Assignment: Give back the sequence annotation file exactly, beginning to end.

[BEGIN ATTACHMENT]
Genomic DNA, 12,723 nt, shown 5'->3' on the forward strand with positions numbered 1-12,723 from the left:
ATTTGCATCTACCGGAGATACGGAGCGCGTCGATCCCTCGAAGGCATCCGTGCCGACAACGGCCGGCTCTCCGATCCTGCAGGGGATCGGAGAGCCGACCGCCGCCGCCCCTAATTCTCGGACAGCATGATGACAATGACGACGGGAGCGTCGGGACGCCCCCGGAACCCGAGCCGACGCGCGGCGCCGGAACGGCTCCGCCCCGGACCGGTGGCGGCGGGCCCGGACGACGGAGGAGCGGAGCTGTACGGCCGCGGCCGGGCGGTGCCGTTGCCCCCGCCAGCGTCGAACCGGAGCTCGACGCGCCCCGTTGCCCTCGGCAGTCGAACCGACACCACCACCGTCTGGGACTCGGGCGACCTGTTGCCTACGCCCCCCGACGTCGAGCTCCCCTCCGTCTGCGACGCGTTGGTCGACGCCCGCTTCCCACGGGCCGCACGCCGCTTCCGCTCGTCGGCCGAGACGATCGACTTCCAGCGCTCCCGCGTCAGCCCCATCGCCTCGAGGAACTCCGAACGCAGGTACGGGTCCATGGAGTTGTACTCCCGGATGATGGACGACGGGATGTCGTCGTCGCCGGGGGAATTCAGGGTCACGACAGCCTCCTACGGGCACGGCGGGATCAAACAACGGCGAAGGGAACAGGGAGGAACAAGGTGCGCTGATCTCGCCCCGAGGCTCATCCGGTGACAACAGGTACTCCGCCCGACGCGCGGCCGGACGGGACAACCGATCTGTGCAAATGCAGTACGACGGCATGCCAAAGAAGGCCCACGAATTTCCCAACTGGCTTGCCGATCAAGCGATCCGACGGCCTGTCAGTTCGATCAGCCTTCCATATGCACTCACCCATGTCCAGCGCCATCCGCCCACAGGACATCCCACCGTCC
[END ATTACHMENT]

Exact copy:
Genomic DNA, 12,723 nt, shown 5'->3' on the forward strand with positions numbered 1-12,723 from the left:
ATTTGCATCTACCGGAGATACGGAGCGCGTCGATCCCTCGAAGGCATCCGTGCCGACAACGGCCGGCTCTCCGATCCTGCAGGGGATCGGAGAGCCGACCGCCGCCGCCCCTAATTCTCGGACAGCATGATGACAATGACGACGGGAGCGTCGGGACGCCCCCGGAACCCGAGCCGACGCGCGGCGCCGGAACGGCTCCGCCCCGGACCGGTGGCGGCGGGCCCGGACGACGGAGGAGCGGAGCTGTACGGCCGCGGCCGGGCGGTGCCGTTGCCCCCGCCAGCGTCGAACCGGAGCTCGACGCGCCCCGTTGCCCTCGGCAGTCGAACCGACACCACCACCGTCTGGGACTCGGGCGACCTGTTGCCTACGCCCCCCGACGTCGAGCTCCCCTCCGTCTGCGACGCGTTGGTCGACGCCCGCTTCCCACGGGCCGCACGCCGCTTCCGCTCGTCGGCCGAGACGATCGACTTCCAGCGCTCCCGCGTCAGCCCCATCGCCTCGAGGAACTCCGAACGCAGGTACGGGTCCATGGAGTTGTACTCCCGGATGATGGACGACGGGATGTCGTCGTCGCCGGGGGAATTCAGGGTCACGACAGCCTCCTACGGGCACGGCGGGATCAAACAACGGCGAAGGGAACAGGGAGGAACAAGGTGCGCTGATCTCGCCCCGAGGCTCATCCGGTGACAACAGGTACTCCGCCCGACGCGCGGCCGGACGGGACAACCGATCTGTGCAAATGCAGTACGACGGCATGCCAAAGAAGGCCCACGAATTTCCCAACTGGCTTGCCGATCAAGCGATCCGACGGCCTGTCAGTTCGATCAGCCTTCCATATGCACTCACCCATGTCCAGCGCCATCCGCCCACAGGACATCCCACCGTCC